By Cathy Eck
The Right To Doubt
I remember the first time I heard about the great pyramids of Giza. I felt a deep inner joy. But the reason for my joy probably seems strange to most people. What the pyramids gave me was the right to doubt. And I was hungry for some doubt.
Having spent several years in school by this time, I listened each day as teachers filled me with facts — facts that I didn’t give a damn about. What difference does it make in anyone’s life if I know what year the civil war ended or what order the Presidents served — if we’re honest none. The quality of my life doesn’t change one bit by knowing most of the things I learned in school. At best, I might be able to keep from looking stupid during a dinner party discussion.
It seemed to me that the pyramids were one thing that no one could speak about with conviction. No one could say they were right and another was wrong. They couldn’t give me a half-assed answer about the pyramids; and I loved that. That was a gift that I wanted more than anything. I wanted to find the answers to life’s big questions, not memorize bad answers that didn’t even make sense. I wanted to meet others along the way that gave me pieces of my puzzle. I wanted to experience the thrill of coming to understand and really live life. But it seemed that everyone else was more interested in how much bullshit I could fit into my memory.
The Pyramids and Devolution
The pyramids encompass most of the mathematical principles that have only been rediscovered in recent times. They are oriented to star systems that we did not know about prior to the invention of the telescope. They clearly display the idea that the sun was the center of our solar system — sorry Galileo. They were built with huge chunks of stone placed almost precisely at the 30th latitude and 30th longitude. They were aligned with near perfection to the four directions — east, west, north, and south. People are now discovering that the acoustics of the king’s chamber has a rare purity. The corridors tell the story of the world as seen from the prophets who studied the stars with uncanny expertise. And you don’t have to remember what date they were erected because no one knows what that date is. How refreshing!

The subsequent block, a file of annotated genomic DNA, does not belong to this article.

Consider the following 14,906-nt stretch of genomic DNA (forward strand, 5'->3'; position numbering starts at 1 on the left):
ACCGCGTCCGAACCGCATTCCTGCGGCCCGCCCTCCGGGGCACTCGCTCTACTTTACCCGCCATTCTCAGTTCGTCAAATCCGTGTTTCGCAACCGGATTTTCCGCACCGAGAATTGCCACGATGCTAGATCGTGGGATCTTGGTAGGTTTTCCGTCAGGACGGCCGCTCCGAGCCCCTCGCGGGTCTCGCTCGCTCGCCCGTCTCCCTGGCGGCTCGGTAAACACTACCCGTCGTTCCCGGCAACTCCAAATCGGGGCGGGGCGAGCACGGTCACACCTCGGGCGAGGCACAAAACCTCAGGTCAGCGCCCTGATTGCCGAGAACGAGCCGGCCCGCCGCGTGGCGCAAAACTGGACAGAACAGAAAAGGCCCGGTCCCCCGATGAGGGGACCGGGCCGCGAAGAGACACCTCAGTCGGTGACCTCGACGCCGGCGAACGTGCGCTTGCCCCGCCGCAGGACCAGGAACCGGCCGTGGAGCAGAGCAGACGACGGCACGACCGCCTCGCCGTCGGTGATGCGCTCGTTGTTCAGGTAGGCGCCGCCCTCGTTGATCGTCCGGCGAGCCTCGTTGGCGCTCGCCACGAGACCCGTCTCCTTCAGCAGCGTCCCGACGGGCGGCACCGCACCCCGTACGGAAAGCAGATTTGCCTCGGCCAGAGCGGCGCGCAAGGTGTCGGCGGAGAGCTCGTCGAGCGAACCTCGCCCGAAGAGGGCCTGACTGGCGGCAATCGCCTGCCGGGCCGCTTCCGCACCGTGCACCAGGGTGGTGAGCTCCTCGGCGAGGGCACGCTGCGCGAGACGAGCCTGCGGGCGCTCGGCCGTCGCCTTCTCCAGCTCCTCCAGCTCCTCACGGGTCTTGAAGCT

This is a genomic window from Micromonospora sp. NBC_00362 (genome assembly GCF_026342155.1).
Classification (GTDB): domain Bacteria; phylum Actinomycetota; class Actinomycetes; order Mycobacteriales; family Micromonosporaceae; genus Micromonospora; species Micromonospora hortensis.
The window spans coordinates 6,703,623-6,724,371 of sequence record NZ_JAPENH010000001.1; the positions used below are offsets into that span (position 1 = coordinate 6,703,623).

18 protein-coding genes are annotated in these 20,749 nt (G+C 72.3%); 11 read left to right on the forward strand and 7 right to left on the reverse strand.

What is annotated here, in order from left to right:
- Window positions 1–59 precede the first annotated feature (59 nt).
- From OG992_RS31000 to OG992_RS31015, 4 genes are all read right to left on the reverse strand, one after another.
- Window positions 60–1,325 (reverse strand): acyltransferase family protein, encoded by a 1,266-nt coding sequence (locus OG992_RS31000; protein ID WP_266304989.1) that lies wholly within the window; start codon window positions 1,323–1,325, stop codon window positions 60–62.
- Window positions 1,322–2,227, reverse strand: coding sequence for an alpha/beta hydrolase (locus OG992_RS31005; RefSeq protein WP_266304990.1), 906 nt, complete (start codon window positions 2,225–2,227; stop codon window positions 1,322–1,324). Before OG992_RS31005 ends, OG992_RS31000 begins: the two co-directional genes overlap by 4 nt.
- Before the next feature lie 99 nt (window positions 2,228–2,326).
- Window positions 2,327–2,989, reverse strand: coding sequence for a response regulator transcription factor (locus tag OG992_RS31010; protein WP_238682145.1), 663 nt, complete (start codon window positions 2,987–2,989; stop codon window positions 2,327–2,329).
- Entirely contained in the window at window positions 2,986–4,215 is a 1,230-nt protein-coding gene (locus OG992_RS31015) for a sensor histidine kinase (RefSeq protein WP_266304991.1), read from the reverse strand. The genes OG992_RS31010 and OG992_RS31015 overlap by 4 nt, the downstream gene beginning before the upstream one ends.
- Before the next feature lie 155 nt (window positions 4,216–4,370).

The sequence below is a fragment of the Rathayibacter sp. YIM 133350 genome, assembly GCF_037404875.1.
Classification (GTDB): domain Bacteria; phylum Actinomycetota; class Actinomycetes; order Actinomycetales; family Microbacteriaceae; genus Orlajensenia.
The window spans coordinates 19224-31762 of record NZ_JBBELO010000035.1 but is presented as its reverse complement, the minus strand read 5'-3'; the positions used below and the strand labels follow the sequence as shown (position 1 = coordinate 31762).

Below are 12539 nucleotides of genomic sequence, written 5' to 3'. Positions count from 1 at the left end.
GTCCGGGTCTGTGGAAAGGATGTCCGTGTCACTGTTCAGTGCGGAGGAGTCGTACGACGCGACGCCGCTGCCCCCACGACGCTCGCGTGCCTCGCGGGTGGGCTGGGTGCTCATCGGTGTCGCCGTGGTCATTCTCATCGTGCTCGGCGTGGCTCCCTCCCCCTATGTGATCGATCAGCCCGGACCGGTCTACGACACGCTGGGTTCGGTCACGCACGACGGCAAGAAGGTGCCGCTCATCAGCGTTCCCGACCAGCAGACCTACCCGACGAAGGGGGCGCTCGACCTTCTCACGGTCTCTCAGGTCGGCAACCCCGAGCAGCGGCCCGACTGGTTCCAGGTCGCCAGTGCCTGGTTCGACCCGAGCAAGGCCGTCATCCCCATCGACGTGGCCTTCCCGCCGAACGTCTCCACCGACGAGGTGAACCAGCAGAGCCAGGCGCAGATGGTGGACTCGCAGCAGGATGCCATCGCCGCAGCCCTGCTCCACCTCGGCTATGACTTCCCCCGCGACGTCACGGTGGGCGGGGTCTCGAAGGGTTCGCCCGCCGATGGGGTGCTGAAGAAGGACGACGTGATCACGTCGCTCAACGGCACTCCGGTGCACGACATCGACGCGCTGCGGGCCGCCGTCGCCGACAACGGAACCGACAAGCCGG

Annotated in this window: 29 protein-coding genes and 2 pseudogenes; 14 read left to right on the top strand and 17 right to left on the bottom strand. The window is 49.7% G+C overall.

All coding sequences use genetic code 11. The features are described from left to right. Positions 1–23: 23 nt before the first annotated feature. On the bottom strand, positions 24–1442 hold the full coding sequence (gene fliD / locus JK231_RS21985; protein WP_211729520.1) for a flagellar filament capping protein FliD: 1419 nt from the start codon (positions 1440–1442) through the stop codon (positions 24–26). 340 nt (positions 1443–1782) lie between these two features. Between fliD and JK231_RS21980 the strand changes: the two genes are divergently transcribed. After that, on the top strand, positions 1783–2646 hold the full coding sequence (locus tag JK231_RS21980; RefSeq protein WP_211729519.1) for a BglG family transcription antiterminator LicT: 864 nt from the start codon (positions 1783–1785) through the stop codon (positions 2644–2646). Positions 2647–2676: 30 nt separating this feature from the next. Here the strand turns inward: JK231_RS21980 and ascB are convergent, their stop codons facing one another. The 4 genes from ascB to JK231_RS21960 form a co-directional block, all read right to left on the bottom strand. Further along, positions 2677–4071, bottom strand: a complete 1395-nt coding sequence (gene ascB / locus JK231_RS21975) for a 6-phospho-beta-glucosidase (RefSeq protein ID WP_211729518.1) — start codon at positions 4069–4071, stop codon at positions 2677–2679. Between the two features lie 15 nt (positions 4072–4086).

To me the pyramids show that before we started to learn things as if we are born knowing nothing, we were very wise. They lend proof to the secret wisdom taught by the lost initiates who were said to have been like Gods.
Lots of people try to define the pyramids, just as lots of people try to define each of us. But you can’t define the pyramids because they are a mystery. And likewise, you can’t define another person for each of us is likewise a magnificent mystery.
People say that the pyramids are tombs, but there is no proof that they are right because there was no mummy found in any of the three great pyramids. They attribute the pyramids to specific pharaohs, but they have no proof that they are right as there are no inscriptions on the pyramids. Since they have no history that is set in stone — no pun intended, we get to use our imaginations.
It is very likely, that these amazing structures were monuments for life — a symbolic representation of Zep Tepi, the Egyptian term for the first time. Zep Tepi was the time when everything was right, when people were loving and kind, and the Gods fulfilled everyone’s needs without effort, hard work, or struggle. It was the Egyptian Garden of Eden.
For some, the pyramids were built by aliens. For others, they were built by slaves. For some they are sound chambers. For others they are tombs. For some they were temples for the priests. And for others they were memorials. There is no right answer, and somehow that is powerfully refreshing in a world where everything has an answer.
The pyramids give us permission to think for ourselves, to create our own idea of how they were erected, and to see if we can stretch our mind far enough to fit them into our view of life. To me, that is as welcome as an oasis in the desert. Yes, the pyramids are amazing architectural wonders — an amazing site to behold. But, I believe that it is the mystique, the uncertainty, the questions they raise that we all truly love about the pyramids. And while I’d love to find the answers, the real history — I’m happy to keep the mystery as long as possible.